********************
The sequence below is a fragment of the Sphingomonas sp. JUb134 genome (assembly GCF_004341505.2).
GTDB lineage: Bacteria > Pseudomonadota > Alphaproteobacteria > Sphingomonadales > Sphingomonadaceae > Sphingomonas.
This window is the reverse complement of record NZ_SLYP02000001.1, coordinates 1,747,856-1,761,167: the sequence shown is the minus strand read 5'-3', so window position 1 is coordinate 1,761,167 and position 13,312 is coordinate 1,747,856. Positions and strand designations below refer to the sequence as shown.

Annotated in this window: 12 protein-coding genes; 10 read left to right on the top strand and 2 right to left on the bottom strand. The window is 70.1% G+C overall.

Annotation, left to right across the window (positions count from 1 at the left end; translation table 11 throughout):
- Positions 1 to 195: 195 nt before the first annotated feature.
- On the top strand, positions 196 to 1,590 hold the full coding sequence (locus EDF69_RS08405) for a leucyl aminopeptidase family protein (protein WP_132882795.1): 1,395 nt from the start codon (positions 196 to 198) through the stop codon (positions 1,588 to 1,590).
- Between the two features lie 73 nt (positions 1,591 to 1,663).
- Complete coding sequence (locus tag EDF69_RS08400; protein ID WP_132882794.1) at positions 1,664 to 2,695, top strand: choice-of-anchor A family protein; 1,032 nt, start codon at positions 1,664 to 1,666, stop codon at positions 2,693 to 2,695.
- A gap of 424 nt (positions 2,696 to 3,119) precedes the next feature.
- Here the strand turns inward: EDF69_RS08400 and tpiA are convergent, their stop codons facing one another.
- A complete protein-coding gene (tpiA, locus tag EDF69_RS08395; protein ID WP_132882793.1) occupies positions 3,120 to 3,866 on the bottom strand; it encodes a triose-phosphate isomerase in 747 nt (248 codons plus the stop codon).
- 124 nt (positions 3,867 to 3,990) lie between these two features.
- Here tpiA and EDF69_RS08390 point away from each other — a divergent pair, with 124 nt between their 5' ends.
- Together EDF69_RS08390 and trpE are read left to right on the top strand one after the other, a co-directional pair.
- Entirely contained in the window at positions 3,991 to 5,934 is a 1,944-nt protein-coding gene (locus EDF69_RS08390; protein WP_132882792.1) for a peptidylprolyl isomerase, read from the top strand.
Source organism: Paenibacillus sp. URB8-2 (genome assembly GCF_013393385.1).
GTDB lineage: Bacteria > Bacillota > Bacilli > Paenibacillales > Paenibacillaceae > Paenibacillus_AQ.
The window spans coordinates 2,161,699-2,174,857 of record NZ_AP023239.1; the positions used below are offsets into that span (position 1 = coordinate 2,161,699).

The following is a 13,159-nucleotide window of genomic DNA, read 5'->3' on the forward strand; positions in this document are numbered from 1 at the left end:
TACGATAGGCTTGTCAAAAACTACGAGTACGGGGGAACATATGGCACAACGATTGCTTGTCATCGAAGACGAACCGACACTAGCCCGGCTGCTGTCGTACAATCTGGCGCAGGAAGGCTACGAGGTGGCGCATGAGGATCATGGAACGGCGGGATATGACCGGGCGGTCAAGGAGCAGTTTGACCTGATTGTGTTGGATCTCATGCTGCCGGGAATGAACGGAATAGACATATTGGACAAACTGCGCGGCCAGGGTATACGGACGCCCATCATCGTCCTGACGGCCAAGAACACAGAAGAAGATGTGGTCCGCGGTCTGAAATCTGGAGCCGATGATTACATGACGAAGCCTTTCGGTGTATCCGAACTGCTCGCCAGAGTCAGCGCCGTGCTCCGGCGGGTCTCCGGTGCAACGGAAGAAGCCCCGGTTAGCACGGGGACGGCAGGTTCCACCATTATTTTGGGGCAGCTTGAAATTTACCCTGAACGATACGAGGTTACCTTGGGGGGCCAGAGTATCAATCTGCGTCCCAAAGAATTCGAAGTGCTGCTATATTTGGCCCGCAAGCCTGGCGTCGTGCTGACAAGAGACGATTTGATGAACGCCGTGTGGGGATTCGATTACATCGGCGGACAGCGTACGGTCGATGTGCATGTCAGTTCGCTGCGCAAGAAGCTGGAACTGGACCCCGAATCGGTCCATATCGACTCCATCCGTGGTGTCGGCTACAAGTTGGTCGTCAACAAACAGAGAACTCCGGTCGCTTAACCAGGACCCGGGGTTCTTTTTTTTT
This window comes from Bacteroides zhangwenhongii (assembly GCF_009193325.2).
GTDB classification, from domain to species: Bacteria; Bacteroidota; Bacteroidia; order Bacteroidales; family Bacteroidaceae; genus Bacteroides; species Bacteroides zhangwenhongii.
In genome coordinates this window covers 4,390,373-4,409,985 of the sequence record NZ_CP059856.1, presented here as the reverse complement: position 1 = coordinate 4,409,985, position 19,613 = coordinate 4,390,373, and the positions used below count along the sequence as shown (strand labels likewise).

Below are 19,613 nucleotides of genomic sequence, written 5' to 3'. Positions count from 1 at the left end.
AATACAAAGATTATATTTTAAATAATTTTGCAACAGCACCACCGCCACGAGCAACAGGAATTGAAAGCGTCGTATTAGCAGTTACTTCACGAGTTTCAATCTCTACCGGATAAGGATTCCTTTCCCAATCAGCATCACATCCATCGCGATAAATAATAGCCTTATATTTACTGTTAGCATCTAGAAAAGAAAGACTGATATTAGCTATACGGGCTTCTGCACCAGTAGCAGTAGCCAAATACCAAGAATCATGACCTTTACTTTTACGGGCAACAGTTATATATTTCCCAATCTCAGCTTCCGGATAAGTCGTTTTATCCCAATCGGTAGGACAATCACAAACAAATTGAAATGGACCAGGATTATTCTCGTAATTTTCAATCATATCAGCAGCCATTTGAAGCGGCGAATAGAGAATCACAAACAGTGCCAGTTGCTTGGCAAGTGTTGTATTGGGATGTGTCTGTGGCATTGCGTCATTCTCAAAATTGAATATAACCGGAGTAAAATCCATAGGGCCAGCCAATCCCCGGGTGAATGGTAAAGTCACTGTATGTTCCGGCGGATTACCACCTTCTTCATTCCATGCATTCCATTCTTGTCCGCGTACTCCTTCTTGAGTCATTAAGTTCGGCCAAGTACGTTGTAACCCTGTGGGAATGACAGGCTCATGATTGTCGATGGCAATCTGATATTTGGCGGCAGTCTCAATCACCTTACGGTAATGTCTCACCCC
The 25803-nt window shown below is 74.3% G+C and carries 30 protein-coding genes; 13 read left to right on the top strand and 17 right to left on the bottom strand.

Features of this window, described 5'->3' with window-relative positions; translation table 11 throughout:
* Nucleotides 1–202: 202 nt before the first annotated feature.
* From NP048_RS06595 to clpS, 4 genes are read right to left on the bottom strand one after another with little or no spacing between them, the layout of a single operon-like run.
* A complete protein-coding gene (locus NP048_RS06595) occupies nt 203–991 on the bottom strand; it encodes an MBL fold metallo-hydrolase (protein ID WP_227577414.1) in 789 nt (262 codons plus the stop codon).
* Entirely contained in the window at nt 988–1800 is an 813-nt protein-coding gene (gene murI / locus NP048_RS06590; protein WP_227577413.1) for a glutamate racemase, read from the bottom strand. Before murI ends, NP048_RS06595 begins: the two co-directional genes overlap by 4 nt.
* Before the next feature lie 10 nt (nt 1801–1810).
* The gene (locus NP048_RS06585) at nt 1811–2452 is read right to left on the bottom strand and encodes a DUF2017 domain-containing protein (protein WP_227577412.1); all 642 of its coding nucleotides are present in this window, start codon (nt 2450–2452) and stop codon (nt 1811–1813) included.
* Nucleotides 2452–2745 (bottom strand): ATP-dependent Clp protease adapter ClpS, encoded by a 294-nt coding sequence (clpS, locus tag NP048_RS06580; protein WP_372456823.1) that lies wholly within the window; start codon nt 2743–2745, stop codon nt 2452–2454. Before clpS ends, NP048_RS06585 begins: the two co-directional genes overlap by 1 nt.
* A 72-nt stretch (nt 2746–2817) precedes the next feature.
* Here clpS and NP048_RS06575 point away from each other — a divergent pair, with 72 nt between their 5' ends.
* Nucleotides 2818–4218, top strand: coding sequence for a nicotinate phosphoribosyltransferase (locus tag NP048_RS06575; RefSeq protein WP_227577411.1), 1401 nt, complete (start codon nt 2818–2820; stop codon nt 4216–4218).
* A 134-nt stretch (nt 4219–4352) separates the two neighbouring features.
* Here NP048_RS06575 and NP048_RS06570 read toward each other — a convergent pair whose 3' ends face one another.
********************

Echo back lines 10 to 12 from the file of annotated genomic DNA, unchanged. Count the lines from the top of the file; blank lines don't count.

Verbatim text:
- A gap of 424 nt (positions 2,696 to 3,119) precedes the next feature.
- Here the strand turns inward: EDF69_RS08400 and tpiA are convergent, their stop codons facing one another.
- A complete protein-coding gene (tpiA, locus tag EDF69_RS08395; protein ID WP_132882793.1) occupies positions 3,120 to 3,866 on the bottom strand; it encodes a triose-phosphate isomerase in 747 nt (248 codons plus the stop codon).